In the early 1990s, tensions over government representation led to armed conflict between Djibouti’s ruling People’s Rally for Progress (PRP) party and the Afar-based Front for the Restoration of Unity and Democracy (FRUD) opposition group which soon gained control of much of the country, but not the government. In 1994, the FRUD split into a moderate and extreme groups. The moderate group made agreements with the government and leaders took government positions. However, the extremist group still waged wars. On May 12, 2001, President Ismail Omar Guelleh presided over the signing of what is termed the final peace accord officially ending the decade-long civil war between the government and the armed faction of the FRUD


In the presidential election held April 8, 2005, Guelleh was re-elected to a second 6-year term at the head of a multi-party coalition that included the FRUD and other major parties. In March 2006, Djibouti held its first regional elections and began implementing a decentralization plan. The broad pro-government coalition, including FRUD candidates, again ran unopposed when the government refused to meet opposition preconditions for participation. In the 2008 elections, the opposition Union for a Presidential Majority (UMP) party boycotted the election, leaving all 65 seats to the ruling RPP. Voter turnout figures were disputed. Guelleh was re-elected in the 2011 presidential election.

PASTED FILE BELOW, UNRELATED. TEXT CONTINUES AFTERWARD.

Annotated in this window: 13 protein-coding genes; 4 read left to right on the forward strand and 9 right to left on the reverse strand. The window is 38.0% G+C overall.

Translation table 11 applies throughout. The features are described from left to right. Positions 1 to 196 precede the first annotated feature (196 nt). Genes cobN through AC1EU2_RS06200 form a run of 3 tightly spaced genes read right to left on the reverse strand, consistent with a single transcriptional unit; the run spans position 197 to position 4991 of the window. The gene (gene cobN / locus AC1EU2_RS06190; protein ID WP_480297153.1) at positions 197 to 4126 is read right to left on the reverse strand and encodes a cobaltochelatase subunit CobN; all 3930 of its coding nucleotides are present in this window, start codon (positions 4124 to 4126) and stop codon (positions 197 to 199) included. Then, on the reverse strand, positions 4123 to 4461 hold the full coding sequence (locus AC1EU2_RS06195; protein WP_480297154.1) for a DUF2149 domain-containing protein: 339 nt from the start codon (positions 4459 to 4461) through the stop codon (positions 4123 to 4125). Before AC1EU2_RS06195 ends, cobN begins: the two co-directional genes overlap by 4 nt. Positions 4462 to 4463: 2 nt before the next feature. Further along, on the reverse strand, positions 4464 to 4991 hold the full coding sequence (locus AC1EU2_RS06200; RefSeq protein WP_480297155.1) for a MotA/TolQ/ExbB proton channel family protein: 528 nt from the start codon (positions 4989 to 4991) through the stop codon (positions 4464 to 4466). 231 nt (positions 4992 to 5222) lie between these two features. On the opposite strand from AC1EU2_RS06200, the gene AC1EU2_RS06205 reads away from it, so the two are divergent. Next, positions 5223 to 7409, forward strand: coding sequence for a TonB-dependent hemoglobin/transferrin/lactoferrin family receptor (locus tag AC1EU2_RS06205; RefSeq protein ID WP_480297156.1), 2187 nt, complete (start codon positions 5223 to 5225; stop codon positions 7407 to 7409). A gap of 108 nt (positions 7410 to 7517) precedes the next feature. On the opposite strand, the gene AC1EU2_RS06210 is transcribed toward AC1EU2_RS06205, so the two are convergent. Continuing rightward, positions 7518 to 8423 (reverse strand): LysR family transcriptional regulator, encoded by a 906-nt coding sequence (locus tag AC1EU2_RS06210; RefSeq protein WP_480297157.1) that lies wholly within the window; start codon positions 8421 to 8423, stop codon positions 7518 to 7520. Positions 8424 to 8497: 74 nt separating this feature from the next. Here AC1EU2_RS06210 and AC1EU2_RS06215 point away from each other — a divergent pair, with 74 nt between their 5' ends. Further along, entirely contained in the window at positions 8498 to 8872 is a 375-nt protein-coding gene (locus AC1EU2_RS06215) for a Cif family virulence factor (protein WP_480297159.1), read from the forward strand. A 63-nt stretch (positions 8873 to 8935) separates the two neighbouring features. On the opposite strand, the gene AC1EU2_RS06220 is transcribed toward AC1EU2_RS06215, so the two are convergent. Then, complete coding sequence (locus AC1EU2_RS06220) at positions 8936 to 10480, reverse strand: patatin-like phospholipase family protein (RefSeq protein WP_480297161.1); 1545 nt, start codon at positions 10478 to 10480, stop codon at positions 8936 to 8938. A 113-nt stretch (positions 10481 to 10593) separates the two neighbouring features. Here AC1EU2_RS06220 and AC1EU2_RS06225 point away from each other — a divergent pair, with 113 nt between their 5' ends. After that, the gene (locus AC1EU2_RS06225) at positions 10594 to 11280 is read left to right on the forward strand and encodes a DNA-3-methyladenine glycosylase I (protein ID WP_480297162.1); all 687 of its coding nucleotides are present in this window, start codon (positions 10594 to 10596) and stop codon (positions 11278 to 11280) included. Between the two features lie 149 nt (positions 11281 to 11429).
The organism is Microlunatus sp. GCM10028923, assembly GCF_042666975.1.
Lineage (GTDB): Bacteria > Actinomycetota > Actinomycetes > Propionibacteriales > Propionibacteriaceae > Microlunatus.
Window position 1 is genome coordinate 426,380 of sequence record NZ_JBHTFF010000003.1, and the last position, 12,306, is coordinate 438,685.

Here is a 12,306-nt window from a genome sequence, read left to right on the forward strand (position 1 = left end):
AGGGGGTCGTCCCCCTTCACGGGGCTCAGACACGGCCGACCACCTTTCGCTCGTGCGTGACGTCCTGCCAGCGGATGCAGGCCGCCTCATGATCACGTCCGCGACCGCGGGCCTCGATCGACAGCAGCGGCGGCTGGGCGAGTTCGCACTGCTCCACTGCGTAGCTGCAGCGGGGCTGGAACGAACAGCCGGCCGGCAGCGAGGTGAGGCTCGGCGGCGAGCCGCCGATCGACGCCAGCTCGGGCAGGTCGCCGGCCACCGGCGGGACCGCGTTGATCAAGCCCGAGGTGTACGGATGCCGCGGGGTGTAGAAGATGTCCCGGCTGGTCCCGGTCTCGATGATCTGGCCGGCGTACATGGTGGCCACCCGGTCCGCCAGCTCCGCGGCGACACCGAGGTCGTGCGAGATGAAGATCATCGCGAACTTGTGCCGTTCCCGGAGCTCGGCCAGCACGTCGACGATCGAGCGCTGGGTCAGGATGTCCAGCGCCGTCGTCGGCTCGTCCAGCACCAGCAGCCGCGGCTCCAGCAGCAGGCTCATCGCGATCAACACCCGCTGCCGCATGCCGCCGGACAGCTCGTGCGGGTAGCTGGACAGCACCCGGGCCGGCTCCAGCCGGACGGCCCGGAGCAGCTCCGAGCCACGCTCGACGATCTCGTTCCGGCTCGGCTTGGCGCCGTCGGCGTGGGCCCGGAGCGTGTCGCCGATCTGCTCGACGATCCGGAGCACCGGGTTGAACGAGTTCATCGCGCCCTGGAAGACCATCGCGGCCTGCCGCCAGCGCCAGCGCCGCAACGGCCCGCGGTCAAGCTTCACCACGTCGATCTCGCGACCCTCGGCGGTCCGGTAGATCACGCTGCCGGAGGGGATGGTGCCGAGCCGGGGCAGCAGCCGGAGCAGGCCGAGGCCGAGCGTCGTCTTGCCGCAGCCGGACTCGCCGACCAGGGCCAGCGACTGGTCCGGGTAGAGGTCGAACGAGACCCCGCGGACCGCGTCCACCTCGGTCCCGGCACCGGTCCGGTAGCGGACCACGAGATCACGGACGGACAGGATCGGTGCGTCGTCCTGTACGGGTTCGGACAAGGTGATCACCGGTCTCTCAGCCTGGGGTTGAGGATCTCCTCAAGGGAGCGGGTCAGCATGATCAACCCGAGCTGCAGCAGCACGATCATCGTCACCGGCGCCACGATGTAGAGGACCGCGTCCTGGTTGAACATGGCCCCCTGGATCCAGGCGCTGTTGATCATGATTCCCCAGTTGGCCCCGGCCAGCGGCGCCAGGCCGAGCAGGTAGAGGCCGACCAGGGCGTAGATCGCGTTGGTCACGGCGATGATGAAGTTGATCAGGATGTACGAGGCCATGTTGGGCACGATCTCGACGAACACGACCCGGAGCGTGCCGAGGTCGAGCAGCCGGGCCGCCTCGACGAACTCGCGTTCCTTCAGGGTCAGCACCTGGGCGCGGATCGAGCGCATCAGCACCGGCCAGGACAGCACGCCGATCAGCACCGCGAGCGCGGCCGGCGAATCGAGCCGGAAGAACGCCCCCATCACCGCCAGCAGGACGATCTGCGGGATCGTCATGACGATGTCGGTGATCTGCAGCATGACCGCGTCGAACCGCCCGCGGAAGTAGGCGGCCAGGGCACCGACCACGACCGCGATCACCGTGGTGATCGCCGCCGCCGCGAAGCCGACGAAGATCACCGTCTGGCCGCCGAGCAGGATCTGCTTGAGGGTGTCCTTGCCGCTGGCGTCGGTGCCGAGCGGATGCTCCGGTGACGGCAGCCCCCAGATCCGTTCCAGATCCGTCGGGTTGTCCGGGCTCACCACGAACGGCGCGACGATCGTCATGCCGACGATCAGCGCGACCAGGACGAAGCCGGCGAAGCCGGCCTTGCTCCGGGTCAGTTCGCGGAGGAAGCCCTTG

Currently, political power is shared by a Somali president and an Afar prime minister, with an Afar career diplomat as Foreign Minister and other cabinet posts roughly divided. However, Issas are predominate in the government, civil service, and the ruling party. That, together with a shortage of non-government employment, has bred resentment and continued political competition between the Issa and the Afars.